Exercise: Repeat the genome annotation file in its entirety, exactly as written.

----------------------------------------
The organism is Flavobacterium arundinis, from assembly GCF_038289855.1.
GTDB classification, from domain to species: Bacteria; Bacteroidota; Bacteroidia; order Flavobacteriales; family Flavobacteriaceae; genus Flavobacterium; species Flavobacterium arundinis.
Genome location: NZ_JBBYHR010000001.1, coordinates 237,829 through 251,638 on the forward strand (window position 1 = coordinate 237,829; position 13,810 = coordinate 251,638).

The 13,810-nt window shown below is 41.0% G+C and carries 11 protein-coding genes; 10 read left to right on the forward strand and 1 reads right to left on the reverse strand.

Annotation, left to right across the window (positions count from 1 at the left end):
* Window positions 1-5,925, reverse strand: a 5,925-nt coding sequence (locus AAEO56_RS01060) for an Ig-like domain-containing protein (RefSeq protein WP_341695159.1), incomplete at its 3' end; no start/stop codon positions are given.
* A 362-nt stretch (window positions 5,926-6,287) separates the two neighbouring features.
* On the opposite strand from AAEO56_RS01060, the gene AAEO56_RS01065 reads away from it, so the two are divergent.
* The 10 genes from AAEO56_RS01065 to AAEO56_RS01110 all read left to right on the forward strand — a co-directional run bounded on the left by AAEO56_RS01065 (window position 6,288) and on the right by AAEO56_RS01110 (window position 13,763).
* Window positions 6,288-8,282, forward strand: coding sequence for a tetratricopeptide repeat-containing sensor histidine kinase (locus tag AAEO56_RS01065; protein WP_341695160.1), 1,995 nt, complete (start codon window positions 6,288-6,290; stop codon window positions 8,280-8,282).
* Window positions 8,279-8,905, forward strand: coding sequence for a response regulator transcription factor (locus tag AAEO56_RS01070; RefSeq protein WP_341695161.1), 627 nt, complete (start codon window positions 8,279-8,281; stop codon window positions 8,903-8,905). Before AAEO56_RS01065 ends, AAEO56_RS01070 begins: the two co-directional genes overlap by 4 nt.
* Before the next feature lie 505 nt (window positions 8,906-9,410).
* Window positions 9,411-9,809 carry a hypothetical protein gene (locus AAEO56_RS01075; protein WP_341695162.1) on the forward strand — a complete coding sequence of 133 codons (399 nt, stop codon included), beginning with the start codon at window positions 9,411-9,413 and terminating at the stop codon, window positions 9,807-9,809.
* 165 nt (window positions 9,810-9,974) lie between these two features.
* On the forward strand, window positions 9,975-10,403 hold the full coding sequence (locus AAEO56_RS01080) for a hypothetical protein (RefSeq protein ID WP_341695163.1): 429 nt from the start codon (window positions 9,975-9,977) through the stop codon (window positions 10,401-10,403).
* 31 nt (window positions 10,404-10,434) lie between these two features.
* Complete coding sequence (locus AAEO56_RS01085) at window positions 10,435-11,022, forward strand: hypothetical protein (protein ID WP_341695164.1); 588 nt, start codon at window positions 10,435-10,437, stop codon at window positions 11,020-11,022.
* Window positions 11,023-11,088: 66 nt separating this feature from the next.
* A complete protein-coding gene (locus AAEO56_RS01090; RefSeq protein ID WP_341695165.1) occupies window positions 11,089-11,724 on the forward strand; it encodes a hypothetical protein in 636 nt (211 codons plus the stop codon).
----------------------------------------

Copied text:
The organism is Flavobacterium arundinis, from assembly GCF_038289855.1.
GTDB classification, from domain to species: Bacteria; Bacteroidota; Bacteroidia; order Flavobacteriales; family Flavobacteriaceae; genus Flavobacterium; species Flavobacterium arundinis.
Genome location: NZ_JBBYHR010000001.1, coordinates 237,829 through 251,638 on the forward strand (window position 1 = coordinate 237,829; position 13,810 = coordinate 251,638).

The 13,810-nt window shown below is 41.0% G+C and carries 11 protein-coding genes; 10 read left to right on the forward strand and 1 reads right to left on the reverse strand.

Annotation, left to right across the window (positions count from 1 at the left end):
* Window positions 1-5,925, reverse strand: a 5,925-nt coding sequence (locus AAEO56_RS01060) for an Ig-like domain-containing protein (RefSeq protein WP_341695159.1), incomplete at its 3' end; no start/stop codon positions are given.
* A 362-nt stretch (window positions 5,926-6,287) separates the two neighbouring features.
* On the opposite strand from AAEO56_RS01060, the gene AAEO56_RS01065 reads away from it, so the two are divergent.
* The 10 genes from AAEO56_RS01065 to AAEO56_RS01110 all read left to right on the forward strand — a co-directional run bounded on the left by AAEO56_RS01065 (window position 6,288) and on the right by AAEO56_RS01110 (window position 13,763).
* Window positions 6,288-8,282, forward strand: coding sequence for a tetratricopeptide repeat-containing sensor histidine kinase (locus tag AAEO56_RS01065; protein WP_341695160.1), 1,995 nt, complete (start codon window positions 6,288-6,290; stop codon window positions 8,280-8,282).
* Window positions 8,279-8,905, forward strand: coding sequence for a response regulator transcription factor (locus tag AAEO56_RS01070; RefSeq protein WP_341695161.1), 627 nt, complete (start codon window positions 8,279-8,281; stop codon window positions 8,903-8,905). Before AAEO56_RS01065 ends, AAEO56_RS01070 begins: the two co-directional genes overlap by 4 nt.
* Before the next feature lie 505 nt (window positions 8,906-9,410).
* Window positions 9,411-9,809 carry a hypothetical protein gene (locus AAEO56_RS01075; protein WP_341695162.1) on the forward strand — a complete coding sequence of 133 codons (399 nt, stop codon included), beginning with the start codon at window positions 9,411-9,413 and terminating at the stop codon, window positions 9,807-9,809.
* 165 nt (window positions 9,810-9,974) lie between these two features.
* On the forward strand, window positions 9,975-10,403 hold the full coding sequence (locus AAEO56_RS01080) for a hypothetical protein (RefSeq protein ID WP_341695163.1): 429 nt from the start codon (window positions 9,975-9,977) through the stop codon (window positions 10,401-10,403).
* 31 nt (window positions 10,404-10,434) lie between these two features.
* Complete coding sequence (locus AAEO56_RS01085) at window positions 10,435-11,022, forward strand: hypothetical protein (protein ID WP_341695164.1); 588 nt, start codon at window positions 10,435-10,437, stop codon at window positions 11,020-11,022.
* Window positions 11,023-11,088: 66 nt separating this feature from the next.
* A complete protein-coding gene (locus AAEO56_RS01090; RefSeq protein ID WP_341695165.1) occupies window positions 11,089-11,724 on the forward strand; it encodes a hypothetical protein in 636 nt (211 codons plus the stop codon).